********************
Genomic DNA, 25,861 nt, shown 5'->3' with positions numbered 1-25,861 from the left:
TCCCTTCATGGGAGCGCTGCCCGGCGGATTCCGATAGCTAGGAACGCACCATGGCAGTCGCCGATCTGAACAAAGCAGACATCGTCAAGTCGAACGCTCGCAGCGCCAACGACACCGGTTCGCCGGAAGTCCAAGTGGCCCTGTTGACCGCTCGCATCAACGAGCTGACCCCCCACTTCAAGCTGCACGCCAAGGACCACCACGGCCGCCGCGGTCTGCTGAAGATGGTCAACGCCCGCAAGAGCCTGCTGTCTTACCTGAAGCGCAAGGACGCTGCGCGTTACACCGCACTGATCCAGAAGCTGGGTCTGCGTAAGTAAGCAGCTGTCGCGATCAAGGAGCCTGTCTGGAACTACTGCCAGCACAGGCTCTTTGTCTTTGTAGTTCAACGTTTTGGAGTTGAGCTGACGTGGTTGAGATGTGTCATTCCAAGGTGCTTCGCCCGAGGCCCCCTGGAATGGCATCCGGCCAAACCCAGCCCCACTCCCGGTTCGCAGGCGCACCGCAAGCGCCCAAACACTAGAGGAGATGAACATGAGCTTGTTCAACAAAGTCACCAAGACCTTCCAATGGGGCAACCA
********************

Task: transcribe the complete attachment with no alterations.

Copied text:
Genomic DNA, 25,861 nt, shown 5'->3' with positions numbered 1-25,861 from the left:
TCCCTTCATGGGAGCGCTGCCCGGCGGATTCCGATAGCTAGGAACGCACCATGGCAGTCGCCGATCTGAACAAAGCAGACATCGTCAAGTCGAACGCTCGCAGCGCCAACGACACCGGTTCGCCGGAAGTCCAAGTGGCCCTGTTGACCGCTCGCATCAACGAGCTGACCCCCCACTTCAAGCTGCACGCCAAGGACCACCACGGCCGCCGCGGTCTGCTGAAGATGGTCAACGCCCGCAAGAGCCTGCTGTCTTACCTGAAGCGCAAGGACGCTGCGCGTTACACCGCACTGATCCAGAAGCTGGGTCTGCGTAAGTAAGCAGCTGTCGCGATCAAGGAGCCTGTCTGGAACTACTGCCAGCACAGGCTCTTTGTCTTTGTAGTTCAACGTTTTGGAGTTGAGCTGACGTGGTTGAGATGTGTCATTCCAAGGTGCTTCGCCCGAGGCCCCCTGGAATGGCATCCGGCCAAACCCAGCCCCACTCCCGGTTCGCAGGCGCACCGCAAGCGCCCAAACACTAGAGGAGATGAACATGAGCTTGTTCAACAAAGTCACCAAGACCTTCCAATGGGGCAACCA